If you’ve been thinking about designing your own apparel line, you’ve probably had your eye on a few brands that will ultimately become your “competition.” You’ve likely been wearing their clothes or admiring them, while also thinking that there’s something missing from the space that you can offer. For example, in the Women’s Running Apparel space alone, you can find full collections by big and small companies all over the world. You could target large companies like Athleta, lululemon, Brooks, Title Nine, Adidas and Nike. Or you could focus on smaller companies like Oiselle, Ciele, Tracksmith and Janji. In almost every category of apparel, there are many different brands to research and review. Understanding your niche among the other companies in your same space will help you with five major points: Market Gaps, Company Values, Target Customer, Branding and Pricing. We’ll go into more detail about each of these below.
Is there an under-served consumer that could benefit from a different or unique product that you can offer?
What products do you wish you could purchase, but can’t seem to find from any other brand?
Define and list out what could set you apart from all the other companies in your market.
Some brands put all of their focus on sustainability in materials and manufacturing. Others insist that performance is the most important feature of their apparel.
What are your most important desires for your apparel line?
How do you want to compare to the other companies in your space?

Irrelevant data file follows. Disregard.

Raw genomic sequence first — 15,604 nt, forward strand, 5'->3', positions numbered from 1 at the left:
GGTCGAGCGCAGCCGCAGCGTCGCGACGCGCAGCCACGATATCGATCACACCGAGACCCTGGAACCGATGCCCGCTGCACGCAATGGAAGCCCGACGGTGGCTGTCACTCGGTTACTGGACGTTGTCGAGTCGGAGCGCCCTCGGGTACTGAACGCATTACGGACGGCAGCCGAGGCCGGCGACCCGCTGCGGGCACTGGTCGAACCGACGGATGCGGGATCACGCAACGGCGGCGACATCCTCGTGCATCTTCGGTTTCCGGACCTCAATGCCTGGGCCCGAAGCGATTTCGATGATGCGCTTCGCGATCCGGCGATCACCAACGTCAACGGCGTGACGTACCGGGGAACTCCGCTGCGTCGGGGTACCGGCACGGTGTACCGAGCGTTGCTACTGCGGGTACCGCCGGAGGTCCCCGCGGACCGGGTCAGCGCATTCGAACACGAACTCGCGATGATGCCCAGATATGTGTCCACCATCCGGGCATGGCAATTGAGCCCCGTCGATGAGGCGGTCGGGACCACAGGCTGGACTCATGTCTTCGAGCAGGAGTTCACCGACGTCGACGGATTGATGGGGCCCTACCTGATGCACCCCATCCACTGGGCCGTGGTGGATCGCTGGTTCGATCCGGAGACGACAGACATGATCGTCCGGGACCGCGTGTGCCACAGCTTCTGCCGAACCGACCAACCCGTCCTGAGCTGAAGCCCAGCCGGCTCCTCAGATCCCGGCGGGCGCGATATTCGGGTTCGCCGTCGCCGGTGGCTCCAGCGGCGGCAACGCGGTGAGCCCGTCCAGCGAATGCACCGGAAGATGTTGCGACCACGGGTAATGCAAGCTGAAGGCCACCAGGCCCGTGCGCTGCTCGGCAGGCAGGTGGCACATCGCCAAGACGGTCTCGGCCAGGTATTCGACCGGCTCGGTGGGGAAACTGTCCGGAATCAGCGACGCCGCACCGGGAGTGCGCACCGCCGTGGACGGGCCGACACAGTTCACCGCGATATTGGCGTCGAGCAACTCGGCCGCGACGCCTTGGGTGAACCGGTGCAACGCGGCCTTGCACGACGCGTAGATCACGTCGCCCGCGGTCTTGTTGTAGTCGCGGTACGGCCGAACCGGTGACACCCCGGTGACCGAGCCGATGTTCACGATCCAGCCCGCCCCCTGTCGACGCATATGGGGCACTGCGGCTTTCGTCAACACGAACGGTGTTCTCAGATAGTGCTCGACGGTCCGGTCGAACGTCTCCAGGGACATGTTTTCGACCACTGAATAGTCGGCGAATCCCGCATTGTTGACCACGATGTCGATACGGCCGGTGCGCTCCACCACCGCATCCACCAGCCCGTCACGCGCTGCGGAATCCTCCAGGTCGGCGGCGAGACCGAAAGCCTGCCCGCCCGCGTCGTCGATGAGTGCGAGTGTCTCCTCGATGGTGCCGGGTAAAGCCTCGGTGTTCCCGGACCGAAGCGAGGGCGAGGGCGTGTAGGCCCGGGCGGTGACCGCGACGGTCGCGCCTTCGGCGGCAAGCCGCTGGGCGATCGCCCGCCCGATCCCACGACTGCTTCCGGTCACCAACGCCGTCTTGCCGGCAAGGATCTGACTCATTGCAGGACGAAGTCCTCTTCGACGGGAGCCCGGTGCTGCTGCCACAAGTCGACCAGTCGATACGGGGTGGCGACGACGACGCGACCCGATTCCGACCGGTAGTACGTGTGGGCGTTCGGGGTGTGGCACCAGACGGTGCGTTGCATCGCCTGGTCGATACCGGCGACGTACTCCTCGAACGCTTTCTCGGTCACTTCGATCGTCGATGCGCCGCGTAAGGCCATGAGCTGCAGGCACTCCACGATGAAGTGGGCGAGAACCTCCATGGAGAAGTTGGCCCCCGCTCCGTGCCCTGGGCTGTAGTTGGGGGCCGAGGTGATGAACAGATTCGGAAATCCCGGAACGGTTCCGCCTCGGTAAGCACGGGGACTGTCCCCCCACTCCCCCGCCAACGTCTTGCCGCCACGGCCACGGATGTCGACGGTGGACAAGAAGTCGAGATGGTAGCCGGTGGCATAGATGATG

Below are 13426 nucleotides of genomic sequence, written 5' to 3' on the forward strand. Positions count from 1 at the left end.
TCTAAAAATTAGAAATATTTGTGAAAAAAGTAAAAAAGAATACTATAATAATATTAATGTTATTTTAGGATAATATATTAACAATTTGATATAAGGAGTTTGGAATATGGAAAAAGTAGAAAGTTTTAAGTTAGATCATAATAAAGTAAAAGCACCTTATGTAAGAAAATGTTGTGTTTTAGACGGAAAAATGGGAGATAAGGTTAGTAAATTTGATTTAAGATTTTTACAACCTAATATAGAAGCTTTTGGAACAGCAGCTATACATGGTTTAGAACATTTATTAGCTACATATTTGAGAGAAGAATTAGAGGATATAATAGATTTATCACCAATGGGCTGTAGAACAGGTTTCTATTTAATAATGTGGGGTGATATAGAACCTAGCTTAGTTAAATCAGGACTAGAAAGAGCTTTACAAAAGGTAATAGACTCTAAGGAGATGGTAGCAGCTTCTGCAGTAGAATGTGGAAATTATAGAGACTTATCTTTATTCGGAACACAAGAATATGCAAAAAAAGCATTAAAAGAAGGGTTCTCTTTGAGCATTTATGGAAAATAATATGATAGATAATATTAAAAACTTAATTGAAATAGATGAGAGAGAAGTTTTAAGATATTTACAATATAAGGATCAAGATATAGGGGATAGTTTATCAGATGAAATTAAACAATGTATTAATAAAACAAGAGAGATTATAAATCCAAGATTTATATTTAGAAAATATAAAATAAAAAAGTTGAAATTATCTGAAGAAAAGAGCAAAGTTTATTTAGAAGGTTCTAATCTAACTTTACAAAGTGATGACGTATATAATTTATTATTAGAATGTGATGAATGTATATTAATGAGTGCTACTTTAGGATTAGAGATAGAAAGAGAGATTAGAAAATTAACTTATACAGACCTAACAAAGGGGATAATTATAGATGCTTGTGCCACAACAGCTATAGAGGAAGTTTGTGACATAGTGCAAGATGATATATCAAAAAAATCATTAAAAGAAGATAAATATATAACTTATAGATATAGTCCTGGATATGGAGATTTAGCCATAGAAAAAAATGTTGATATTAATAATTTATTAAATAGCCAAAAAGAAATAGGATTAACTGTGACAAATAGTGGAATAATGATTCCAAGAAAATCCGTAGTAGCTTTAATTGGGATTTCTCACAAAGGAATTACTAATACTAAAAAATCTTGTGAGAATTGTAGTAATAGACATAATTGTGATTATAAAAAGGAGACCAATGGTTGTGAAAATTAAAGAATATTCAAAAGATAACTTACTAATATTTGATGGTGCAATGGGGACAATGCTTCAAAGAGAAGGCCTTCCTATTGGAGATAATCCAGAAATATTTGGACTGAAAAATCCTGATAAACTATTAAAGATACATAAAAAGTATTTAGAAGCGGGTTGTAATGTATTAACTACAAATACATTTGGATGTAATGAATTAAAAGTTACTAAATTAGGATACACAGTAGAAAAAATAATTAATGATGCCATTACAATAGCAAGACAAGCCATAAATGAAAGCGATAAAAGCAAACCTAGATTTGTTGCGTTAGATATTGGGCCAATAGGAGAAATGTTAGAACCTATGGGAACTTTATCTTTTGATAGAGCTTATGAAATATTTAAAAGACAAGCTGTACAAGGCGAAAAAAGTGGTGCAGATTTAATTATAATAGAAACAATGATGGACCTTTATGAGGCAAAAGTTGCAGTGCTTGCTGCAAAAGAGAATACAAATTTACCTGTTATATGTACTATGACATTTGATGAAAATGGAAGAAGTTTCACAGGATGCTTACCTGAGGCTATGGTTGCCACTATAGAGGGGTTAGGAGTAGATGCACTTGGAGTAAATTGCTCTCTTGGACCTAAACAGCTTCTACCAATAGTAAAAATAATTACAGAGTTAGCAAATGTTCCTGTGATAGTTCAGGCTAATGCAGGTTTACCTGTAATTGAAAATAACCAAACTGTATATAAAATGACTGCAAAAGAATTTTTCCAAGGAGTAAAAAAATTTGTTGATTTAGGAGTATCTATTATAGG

Do you want to emulate some of their values, or do you want to be completely different?
How old is your target customer? A 20-year-old consumer purchases apparel differently than a 50-year-old consumer.
Who do you primarily want to serve with your product?
What size range are you going to offer in your apparel line?
There is a huge need for more inclusive sizing in the apparel industry. Are you going to adopt that perspective, or keep your size range narrow to start out?
Are there key aspects to each of the brands in your space that you should consider adopting?
Is there a consistent “look,” color scheme or naming method that can help you to define your own brand’s details?
What kind of packaging do other companies use in this space that you can adopt, change or improve upon?
What is the range of prices in which your competitors offer their products?
If you’re planning to sell a $50.00 Tech Tee in your line, will you be over or under priced compared to other brands’ Tech Tees?
Do you need to adjust your budget and line plan to accommodate more competitive pricing?
Once you have a clear picture of the other brands in your space and how you can differentiate yourself, you can start to see how your apparel line will come to life. Knowing your “why” and “how” can provide so much confidence and motivation to keep moving forward with your idea.
I recommend from here that you figure out if you can purchase some of your favorite garments you found during your research. Wear them, test them out and figure out how they’re great and how they can be improved. This will give you numerous ideas for your line, and will catapult you into the design phase.